POP TV Session facilitated by Okan Erdogan in 2013.
Over the next few weeks, we will be discussing non-violence as well as women as peace builders in an effort to challenge your ideas about peace, build your knowledge about the culture of peace and also to inspire you to connect a culture of peace to your daily life. You can also expect that we will be recommending resources to continue to feed your curiosity toward peace.
For today’s topic, we will explore:
-what a culture of peace is,
– think of ways that a culture of peace relates to our own lives
– and have a brief overview of how our themes this year of practicing non-violence and women as peace builders relate to a culture of peace.
Let’s have a working frame to know what a culture of peace is:
– a set of values, attitudes, modes of behavior and ways of life that reject violence and prevent conflicts by tackling their root causes to solve problems through dialogue and negotiation among individuals, groups and nations.
The concept of a culture of peace has a long history that led up to a declaration by the United Nations to establish a decade for a culture of peace in 2000.
The definition is pretty broad, with 8 keys (ways) to obtain peace, and they are called “peace keys”:
– Foster a culture of peace through education
– Promote sustainable economic and social development
– Promote respect for all human rights
– Ensure equality between men and women
– Foster democratic participation
– Advance understanding, tolerance and solidarity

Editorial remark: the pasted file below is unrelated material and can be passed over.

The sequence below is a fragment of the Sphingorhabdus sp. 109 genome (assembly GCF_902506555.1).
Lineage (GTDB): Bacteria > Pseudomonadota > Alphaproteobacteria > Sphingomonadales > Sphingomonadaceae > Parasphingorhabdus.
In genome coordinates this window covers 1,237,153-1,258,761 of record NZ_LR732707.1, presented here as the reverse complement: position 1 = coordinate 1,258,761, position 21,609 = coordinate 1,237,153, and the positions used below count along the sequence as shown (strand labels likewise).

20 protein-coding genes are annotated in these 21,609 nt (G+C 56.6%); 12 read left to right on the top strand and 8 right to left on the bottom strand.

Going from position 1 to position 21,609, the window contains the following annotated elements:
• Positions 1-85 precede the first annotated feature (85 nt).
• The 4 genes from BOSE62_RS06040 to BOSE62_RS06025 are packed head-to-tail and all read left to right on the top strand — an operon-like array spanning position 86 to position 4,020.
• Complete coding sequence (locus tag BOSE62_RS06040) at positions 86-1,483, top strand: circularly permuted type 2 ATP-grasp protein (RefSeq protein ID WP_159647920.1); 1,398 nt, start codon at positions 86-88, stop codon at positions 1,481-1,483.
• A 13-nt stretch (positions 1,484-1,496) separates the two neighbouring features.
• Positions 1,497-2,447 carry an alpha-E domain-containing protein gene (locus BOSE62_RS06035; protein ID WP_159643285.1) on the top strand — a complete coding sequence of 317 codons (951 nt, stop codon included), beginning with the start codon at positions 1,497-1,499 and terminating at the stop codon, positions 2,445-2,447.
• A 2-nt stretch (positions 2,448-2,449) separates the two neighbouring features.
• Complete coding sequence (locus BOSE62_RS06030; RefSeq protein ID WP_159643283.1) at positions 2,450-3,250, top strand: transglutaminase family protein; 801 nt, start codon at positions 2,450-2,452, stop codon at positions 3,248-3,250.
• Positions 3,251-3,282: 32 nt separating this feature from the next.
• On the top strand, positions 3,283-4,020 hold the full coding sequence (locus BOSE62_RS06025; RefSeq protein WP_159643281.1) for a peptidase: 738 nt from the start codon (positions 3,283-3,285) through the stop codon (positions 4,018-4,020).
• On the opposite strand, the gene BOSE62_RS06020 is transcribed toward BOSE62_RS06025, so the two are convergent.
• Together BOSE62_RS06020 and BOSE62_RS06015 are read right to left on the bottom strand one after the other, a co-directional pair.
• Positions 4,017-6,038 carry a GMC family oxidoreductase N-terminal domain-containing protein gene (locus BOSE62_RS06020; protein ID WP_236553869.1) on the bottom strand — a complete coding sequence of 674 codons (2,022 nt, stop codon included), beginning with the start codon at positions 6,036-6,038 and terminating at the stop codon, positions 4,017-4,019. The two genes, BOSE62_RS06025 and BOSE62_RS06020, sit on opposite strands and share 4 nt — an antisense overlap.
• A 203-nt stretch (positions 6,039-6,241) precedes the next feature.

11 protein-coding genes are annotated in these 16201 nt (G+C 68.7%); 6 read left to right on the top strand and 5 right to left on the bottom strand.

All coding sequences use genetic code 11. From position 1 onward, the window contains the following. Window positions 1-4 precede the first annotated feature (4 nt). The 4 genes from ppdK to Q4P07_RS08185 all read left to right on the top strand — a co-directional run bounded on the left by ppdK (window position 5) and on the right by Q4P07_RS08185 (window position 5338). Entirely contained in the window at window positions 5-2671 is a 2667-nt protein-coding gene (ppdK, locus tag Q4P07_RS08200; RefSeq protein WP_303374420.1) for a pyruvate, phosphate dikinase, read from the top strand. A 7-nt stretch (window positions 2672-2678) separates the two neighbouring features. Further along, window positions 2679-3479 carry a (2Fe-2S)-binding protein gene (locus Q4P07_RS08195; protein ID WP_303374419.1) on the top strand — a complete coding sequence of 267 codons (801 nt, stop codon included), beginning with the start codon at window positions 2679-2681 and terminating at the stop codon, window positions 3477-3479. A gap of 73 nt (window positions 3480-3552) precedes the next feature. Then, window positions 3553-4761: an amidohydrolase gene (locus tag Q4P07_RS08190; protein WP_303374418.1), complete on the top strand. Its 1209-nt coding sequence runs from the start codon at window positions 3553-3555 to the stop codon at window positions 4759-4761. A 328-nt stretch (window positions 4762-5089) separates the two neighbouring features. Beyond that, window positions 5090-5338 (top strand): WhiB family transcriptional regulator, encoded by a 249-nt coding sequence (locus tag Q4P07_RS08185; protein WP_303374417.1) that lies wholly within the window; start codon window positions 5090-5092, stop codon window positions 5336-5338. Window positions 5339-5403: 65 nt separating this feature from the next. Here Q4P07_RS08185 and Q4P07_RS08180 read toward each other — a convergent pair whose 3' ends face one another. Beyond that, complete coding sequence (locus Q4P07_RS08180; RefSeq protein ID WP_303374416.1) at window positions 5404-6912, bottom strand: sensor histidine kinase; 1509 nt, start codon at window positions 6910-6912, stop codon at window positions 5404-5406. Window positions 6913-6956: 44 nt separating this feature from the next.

– Support participatory communication and the free flow of information and knowledge
– Promote international peace and security
Each of the peace keys break down into more detail, but befor we go into that, let’s set up an understanding of our themes and then weave them into the relevance of each description of the peace keys.
If we look at the theme of practicing non-violence, what we will discover is that there are a variety of definitions and opinions about what non-violence means to different populations. For the purposes of exploring the topic later on during the course of our entire POP series, review the explanation that a group called ACTUP (AIDS Coalition to Unleash Power) uses for their civil disobedience training.
“Practice is a key word in understanding nonviolence. A nonviolent approach assumes that people take active roles, making choices and commitments and building on their experience. It also presents a constant challenge: to weave together the diversity of individual experiences into an ever-changing vision. There is no fixed, static “definition” of nonviolence.
Nonviolence is active. Although to some the word nonviolence implies passivity, nonviolence is actually an active form of resistance. It analyzes the sources of institutional violence and intervenes on a philosophical and political level through direct and persistent actions.
Gandhi’s vision of nonviolence is translated as “clinging to truth” or sometimes “truth force”, which includes both determination to speak out even when one’s truth is unpopular, and willingness to hear the truth of other people’s experience. He also defined two other components of nonviolence: the refusal to harm others and willingness to suffer for one’s beliefs.”
If we seek to explore our theme of women as peace builders, it can be observed that many times when peace is negotiated, men are the dominant, if not the only presence. Yet on the ground, women are often working behind the scenes to secure peaceable spaces and are actually also negotiating all the time, just perhaps not on a level in the spotlight. As an organization, EOTO World generally thinks it is important to highlight the contributions of those not often focused on, which for the theme of women peace builders, we must then focus on the contributions, challenges and strategies of women peace builders.